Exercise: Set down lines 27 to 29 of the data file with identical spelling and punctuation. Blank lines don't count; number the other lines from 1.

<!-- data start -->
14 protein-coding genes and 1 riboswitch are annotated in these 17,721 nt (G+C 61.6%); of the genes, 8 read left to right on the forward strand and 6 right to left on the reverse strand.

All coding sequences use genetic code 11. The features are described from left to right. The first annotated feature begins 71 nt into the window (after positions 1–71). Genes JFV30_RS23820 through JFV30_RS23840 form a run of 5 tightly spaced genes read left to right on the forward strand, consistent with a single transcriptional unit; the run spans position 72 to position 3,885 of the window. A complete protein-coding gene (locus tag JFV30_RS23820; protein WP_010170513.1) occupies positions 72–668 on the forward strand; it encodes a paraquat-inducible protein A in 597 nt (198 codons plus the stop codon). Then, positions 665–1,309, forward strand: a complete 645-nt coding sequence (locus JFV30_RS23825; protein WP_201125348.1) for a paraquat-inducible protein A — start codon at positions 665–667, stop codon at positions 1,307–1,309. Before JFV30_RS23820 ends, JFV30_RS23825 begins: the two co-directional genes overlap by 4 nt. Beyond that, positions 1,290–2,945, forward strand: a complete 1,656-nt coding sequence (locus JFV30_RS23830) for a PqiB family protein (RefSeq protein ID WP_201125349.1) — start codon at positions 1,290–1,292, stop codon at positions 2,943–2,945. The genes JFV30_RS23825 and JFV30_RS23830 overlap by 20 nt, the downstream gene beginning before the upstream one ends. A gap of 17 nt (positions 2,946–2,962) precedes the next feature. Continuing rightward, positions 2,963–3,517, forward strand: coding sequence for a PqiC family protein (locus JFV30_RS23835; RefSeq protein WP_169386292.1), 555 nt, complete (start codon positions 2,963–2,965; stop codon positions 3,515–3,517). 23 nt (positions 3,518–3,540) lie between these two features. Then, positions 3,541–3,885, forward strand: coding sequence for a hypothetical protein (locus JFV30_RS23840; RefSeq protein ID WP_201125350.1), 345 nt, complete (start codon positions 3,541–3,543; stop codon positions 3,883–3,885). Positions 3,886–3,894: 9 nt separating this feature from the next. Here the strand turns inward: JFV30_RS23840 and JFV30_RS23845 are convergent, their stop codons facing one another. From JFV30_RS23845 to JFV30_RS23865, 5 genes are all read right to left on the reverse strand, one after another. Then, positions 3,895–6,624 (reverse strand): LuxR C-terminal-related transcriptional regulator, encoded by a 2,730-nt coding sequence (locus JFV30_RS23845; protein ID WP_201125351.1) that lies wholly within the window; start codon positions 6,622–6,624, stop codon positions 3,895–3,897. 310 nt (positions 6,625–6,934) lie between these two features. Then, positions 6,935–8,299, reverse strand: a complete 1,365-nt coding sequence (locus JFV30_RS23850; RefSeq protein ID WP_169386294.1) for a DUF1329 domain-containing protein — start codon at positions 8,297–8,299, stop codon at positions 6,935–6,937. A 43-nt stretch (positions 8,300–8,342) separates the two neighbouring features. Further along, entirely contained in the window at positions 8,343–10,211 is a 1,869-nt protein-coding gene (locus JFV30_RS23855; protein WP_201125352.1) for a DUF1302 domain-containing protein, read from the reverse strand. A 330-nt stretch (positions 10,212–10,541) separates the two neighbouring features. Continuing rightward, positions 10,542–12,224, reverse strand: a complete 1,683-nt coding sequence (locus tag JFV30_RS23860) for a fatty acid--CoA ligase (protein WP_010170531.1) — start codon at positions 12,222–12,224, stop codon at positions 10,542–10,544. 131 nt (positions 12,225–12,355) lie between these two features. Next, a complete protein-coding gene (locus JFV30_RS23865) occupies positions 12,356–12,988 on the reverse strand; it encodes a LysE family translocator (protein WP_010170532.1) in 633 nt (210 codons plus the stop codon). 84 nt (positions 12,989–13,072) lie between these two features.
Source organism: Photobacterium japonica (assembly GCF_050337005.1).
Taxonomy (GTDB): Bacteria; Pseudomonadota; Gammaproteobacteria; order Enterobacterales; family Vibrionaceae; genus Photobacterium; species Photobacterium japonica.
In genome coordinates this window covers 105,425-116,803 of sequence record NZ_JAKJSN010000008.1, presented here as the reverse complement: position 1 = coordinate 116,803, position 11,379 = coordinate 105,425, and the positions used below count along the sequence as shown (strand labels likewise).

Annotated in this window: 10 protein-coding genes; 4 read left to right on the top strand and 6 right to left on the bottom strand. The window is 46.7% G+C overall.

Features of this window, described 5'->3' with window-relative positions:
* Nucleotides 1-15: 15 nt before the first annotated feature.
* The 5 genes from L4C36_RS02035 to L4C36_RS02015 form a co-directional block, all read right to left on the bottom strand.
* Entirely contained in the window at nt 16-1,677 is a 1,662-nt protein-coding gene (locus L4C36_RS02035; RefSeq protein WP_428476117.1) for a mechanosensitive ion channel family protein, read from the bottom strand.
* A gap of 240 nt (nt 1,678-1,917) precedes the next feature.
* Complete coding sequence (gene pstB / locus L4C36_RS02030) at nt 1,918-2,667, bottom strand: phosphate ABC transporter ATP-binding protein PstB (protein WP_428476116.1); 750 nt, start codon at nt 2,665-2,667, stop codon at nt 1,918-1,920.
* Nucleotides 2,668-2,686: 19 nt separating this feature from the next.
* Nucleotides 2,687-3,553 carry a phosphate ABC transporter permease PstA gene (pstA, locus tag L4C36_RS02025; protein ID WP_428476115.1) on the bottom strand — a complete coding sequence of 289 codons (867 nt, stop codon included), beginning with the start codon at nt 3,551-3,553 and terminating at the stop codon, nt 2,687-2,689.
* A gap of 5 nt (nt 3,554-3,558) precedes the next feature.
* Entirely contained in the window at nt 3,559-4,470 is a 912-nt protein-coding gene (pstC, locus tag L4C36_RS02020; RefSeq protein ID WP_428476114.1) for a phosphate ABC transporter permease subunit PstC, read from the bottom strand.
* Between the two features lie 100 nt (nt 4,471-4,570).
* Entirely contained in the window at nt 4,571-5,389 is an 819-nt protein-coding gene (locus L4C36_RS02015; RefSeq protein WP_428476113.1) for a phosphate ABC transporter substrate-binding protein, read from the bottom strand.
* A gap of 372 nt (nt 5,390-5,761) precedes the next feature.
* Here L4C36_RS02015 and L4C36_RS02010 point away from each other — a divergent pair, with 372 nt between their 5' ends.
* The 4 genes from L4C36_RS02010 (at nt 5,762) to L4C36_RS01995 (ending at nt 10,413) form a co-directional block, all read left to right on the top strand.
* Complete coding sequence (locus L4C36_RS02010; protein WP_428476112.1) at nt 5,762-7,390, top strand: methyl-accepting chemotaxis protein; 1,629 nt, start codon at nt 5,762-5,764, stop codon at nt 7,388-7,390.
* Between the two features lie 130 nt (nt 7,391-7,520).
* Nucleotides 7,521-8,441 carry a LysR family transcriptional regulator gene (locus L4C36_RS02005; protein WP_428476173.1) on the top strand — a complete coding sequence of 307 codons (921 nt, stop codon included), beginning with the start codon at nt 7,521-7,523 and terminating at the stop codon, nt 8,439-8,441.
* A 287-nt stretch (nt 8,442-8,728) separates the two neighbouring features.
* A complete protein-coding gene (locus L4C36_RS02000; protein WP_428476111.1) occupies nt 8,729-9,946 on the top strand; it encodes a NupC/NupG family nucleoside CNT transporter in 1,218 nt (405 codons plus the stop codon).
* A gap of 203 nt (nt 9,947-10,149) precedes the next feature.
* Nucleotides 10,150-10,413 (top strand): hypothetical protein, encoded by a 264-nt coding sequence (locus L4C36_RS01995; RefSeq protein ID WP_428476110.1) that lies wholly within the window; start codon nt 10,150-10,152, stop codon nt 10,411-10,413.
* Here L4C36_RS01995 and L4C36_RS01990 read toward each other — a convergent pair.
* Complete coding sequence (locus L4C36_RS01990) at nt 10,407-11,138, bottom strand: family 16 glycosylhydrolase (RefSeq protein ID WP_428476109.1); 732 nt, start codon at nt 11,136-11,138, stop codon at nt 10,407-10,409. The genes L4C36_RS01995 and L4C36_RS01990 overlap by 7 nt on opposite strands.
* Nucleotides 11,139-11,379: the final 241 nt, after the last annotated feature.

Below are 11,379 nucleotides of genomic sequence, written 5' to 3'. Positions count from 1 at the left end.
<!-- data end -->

* A gap of 203 nt (nt 9,947-10,149) precedes the next feature.
* Nucleotides 10,150-10,413 (top strand): hypothetical protein, encoded by a 264-nt coding sequence (locus L4C36_RS01995; RefSeq protein ID WP_428476110.1) that lies wholly within the window; start codon nt 10,150-10,152, stop codon nt 10,411-10,413.
* Here L4C36_RS01995 and L4C36_RS01990 read toward each other — a convergent pair.